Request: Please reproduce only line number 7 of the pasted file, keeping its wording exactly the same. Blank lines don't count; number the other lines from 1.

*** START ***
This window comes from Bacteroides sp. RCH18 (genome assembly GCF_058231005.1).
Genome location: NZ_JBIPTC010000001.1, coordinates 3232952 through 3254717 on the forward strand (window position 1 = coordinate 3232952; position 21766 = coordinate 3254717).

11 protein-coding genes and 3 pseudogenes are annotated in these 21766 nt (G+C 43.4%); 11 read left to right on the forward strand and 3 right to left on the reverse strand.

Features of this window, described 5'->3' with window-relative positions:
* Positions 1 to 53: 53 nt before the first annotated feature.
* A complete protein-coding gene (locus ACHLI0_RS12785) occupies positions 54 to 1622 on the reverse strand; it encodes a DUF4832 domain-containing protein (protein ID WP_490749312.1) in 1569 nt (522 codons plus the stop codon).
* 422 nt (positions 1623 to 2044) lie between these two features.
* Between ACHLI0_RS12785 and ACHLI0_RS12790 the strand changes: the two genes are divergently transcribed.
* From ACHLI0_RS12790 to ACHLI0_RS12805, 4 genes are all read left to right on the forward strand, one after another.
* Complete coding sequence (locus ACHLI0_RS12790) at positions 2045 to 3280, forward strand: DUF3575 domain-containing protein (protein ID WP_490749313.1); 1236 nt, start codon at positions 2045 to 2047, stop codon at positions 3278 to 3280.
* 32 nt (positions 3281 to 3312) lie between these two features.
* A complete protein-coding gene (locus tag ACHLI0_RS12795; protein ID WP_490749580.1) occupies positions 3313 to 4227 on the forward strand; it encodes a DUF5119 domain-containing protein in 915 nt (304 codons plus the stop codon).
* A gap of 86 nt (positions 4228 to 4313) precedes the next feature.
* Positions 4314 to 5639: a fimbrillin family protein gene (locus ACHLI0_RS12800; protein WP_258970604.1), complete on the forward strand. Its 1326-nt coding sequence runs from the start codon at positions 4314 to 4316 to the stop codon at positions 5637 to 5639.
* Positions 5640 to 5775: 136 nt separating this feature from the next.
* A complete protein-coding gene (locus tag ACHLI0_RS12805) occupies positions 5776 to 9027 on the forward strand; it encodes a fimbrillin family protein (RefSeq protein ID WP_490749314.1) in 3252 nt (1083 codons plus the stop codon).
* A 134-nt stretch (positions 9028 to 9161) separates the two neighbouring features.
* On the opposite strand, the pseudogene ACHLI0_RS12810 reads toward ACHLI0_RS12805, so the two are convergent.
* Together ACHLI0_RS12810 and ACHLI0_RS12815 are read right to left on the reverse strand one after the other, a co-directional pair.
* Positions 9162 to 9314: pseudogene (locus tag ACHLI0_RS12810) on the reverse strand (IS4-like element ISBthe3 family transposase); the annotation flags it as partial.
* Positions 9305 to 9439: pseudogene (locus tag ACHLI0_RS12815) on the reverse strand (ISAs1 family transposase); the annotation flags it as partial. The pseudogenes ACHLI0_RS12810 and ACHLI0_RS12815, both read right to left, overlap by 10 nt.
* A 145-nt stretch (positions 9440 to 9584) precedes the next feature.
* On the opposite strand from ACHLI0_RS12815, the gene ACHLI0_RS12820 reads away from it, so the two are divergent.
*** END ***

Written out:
* 422 nt (positions 1623 to 2044) lie between these two features.